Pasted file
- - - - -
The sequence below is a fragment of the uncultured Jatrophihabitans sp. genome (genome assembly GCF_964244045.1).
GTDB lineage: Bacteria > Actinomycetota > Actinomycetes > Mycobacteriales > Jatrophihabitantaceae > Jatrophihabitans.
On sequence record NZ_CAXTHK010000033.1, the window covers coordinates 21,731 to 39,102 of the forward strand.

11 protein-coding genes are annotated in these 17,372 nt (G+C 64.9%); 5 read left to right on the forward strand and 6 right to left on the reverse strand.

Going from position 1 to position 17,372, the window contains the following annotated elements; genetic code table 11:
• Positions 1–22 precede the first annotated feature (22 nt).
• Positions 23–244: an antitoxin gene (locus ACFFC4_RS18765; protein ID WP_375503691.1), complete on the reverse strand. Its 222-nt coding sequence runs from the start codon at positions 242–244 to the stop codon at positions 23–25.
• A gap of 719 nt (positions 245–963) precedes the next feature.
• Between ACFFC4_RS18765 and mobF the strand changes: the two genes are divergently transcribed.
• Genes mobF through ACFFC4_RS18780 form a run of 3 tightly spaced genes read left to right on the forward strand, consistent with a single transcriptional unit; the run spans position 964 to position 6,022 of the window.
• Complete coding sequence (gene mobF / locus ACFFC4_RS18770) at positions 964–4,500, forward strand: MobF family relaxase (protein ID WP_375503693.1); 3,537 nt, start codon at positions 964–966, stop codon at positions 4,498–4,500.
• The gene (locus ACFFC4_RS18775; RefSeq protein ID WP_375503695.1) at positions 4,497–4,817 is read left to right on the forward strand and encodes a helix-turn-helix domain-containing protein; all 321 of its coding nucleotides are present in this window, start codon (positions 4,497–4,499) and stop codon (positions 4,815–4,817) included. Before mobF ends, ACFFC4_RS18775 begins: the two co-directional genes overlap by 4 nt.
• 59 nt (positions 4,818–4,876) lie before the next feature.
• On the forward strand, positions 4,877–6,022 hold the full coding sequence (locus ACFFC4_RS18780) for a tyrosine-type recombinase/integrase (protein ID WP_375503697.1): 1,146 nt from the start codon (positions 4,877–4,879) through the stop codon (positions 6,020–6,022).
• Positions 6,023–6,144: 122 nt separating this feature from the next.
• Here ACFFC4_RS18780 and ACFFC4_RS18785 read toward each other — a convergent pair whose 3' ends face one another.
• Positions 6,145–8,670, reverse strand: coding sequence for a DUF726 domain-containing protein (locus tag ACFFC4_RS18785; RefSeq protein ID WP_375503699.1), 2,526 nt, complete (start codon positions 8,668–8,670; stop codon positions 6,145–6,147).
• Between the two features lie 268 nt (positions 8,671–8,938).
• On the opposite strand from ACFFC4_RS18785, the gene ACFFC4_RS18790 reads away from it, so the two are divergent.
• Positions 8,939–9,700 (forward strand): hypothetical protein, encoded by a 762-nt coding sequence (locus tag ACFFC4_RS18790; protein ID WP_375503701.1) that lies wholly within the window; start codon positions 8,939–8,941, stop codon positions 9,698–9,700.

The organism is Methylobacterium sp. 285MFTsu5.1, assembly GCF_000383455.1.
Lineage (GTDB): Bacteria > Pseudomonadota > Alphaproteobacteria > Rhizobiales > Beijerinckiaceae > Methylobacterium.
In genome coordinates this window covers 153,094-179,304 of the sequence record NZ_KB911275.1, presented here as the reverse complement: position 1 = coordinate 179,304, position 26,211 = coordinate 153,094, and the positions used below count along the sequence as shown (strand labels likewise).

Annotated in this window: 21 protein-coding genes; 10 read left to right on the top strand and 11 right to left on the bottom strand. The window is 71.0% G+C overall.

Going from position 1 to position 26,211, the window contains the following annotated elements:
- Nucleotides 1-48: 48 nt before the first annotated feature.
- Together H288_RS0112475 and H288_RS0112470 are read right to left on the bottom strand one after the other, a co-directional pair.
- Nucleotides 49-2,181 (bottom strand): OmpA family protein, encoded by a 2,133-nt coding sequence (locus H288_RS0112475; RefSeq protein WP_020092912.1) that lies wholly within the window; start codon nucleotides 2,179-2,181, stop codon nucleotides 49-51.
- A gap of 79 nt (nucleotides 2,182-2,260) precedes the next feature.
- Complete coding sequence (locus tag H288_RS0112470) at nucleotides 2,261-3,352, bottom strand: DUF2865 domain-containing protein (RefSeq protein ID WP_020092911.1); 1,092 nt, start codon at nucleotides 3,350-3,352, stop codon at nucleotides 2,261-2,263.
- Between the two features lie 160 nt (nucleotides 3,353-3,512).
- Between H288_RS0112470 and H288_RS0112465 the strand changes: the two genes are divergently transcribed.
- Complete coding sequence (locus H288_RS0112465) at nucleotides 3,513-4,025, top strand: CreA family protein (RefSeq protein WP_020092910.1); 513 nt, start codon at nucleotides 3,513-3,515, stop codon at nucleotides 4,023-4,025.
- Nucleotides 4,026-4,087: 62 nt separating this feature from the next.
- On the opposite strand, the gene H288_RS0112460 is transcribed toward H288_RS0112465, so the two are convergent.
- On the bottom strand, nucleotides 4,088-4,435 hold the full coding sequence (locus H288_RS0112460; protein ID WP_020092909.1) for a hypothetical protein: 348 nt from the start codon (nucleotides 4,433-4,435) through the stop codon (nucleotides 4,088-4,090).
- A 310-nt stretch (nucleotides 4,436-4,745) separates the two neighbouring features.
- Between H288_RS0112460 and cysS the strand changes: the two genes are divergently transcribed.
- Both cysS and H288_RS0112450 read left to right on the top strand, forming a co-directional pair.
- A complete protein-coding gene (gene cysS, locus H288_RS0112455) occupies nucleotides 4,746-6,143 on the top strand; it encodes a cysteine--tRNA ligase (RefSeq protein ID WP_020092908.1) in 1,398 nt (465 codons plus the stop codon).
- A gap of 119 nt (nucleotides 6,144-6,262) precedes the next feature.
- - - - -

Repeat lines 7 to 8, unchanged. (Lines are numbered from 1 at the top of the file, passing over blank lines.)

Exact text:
• Positions 23–244: an antitoxin gene (locus ACFFC4_RS18765; protein ID WP_375503691.1), complete on the reverse strand. Its 222-nt coding sequence runs from the start codon at positions 242–244 to the stop codon at positions 23–25.
• A gap of 719 nt (positions 245–963) precedes the next feature.